‘Game of Thrones’ Book Club – Plot changes are ‘The Gift’ that keeps on giving

Each week, HitFix Harpy will be hosting the “Game of Thrones” book club. A safe space where readers of “A Song of Ice and Fire” can come to dissect the changes to the series and debate what will happen next. All without fear they'll accidentally spoil something for non-readers.



Everything is happening SO MUCH. When “Game of Thrones” pulled on the knotty bits of thread in George R.R. Martin”s plot, the narrative quickly unraveled into something barely recognizable. It”s not bad, just drastically different and each new episode brings fans further and further away from Westeros Prime.

#1 – Aemon meets the Old gods and the New and Samwell is adrift.

Image Credit: HBO

In the books: Sam, Gilly, and Aemon are long gone. Castle Black is but a memory as the trio (plus Daeron who isn”t on the show) book passage from Braavos to Oldtown aboard the Cinnamon Wind. Aemon shakes loose his mortal coil on that journey and Sam and Gilly consummate their relationship below decks in their shared grief and NOT immediately after Gilly was almost sexually assaulted. Gilly names the baby – who is Mance”s son swapped by Jon Snow to save him from Melisandre – Aemon and not Samwell.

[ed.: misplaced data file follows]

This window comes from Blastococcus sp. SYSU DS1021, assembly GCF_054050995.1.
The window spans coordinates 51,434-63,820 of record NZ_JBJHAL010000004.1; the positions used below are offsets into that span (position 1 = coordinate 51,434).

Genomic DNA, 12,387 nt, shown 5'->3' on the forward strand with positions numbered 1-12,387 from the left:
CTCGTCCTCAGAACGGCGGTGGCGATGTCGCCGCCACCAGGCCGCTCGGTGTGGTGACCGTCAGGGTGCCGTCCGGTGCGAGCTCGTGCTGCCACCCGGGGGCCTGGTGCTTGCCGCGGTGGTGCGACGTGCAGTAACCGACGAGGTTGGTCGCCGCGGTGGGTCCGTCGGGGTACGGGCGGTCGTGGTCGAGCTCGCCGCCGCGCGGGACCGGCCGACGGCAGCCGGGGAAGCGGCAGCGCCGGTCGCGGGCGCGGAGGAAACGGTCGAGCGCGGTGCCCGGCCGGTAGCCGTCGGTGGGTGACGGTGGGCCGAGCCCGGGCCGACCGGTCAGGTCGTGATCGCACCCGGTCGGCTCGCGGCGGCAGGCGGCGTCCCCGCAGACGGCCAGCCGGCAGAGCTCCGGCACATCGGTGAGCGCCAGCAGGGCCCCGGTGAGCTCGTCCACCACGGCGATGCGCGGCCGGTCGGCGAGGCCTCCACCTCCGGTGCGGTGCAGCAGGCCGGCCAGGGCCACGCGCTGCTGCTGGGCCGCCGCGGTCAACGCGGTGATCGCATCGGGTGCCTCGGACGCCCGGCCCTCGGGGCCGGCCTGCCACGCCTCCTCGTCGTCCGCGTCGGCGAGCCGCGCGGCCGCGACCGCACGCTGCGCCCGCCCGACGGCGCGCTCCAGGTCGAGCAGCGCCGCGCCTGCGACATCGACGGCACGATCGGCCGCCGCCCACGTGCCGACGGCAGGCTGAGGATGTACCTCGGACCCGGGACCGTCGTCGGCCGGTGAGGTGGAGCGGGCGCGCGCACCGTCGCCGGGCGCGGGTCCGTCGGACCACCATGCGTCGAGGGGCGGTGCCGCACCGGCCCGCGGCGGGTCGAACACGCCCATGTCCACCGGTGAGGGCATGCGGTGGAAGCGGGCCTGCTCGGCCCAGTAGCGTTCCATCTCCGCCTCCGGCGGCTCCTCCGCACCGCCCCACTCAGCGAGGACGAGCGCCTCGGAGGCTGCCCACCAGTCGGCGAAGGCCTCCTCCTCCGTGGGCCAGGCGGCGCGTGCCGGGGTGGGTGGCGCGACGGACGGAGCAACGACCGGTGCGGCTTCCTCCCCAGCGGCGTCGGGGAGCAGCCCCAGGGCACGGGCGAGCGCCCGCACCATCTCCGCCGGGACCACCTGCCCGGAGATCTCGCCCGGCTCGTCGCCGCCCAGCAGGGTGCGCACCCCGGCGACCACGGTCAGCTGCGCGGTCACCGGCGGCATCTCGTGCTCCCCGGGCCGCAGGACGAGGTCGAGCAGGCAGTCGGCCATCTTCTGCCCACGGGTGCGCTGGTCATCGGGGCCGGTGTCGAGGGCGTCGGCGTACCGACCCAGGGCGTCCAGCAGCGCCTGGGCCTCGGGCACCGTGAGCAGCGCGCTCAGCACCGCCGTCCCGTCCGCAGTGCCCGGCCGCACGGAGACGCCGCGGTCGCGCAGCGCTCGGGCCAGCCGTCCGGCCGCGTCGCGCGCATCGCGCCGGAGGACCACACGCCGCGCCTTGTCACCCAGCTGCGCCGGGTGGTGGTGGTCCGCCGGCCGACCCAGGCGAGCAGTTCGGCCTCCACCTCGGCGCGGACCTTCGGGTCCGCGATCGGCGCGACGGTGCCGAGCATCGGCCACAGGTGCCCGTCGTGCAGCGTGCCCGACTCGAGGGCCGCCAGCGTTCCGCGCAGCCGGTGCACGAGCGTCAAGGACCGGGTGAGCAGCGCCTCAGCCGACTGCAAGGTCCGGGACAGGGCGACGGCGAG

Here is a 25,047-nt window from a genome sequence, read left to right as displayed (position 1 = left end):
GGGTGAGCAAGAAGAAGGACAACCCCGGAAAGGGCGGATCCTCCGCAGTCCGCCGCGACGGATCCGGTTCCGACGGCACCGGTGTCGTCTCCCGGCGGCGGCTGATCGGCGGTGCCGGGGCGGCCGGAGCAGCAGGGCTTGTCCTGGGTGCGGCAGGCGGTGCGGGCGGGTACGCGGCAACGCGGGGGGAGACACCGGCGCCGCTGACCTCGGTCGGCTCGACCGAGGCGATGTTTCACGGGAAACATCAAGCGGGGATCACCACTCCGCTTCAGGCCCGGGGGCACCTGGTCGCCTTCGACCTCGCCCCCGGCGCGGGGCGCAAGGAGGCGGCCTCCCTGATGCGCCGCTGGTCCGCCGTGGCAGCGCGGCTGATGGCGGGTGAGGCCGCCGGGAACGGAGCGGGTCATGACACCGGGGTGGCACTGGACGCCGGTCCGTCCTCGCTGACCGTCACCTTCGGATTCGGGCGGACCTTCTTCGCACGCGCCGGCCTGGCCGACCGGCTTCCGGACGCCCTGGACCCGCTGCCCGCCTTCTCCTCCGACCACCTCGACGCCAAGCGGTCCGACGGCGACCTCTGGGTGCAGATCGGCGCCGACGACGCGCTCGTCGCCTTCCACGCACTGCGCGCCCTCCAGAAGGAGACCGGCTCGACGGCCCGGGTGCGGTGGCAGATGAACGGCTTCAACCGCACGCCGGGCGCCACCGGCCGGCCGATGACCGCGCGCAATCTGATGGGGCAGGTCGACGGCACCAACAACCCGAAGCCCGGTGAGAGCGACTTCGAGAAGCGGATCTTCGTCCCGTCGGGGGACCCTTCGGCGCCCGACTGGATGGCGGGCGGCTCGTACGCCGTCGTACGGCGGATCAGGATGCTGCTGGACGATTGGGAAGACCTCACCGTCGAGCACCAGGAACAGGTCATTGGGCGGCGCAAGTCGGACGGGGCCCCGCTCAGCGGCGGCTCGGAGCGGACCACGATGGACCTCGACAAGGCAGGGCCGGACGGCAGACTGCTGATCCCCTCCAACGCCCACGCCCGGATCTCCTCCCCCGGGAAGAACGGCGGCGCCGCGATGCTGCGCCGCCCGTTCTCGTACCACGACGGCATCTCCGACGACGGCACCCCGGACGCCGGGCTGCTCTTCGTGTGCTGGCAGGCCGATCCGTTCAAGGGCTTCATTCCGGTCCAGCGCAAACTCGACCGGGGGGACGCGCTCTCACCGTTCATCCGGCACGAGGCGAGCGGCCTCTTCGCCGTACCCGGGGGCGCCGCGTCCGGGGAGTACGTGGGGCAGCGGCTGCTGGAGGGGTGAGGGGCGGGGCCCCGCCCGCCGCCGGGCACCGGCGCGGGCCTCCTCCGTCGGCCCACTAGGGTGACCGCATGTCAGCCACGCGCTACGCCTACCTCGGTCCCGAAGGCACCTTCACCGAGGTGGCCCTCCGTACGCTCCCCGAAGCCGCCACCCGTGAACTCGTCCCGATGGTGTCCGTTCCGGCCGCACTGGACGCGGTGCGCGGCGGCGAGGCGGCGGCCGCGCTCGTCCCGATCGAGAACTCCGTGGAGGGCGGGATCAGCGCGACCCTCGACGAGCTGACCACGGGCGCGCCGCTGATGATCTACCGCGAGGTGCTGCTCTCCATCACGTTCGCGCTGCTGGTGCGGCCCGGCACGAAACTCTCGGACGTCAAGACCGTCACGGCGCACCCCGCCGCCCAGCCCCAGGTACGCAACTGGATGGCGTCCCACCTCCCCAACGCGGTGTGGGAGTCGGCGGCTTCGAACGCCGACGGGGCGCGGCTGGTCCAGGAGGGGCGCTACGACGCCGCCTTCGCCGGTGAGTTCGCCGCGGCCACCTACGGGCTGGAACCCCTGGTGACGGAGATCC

On the show: The show keeps pushing back Samwell”s journey to becoming a Maester to the point I”m beginning to wonder if HBO will dispense with that arc all together. Instead of changing scenery, Sam and Gilly remain at an increasingly hostile Castle Black. With the death of Aemon and Jon Snow”s absence, the worst of the Crows are free to debauch their baser natures. Sam makes a valiant attempt to save Gilly”s honor and is rewarded with a concussion and the final loss of his virginity. “Game of Thrones” propensity for sexual assault continues to disappoint. There was no reason to subject Gilly to that when Jon Snow could”ve sent her and Sam away episodes ago.

#2. Melisandre is obsessed with the blood of Kings.

Image Credit: HBO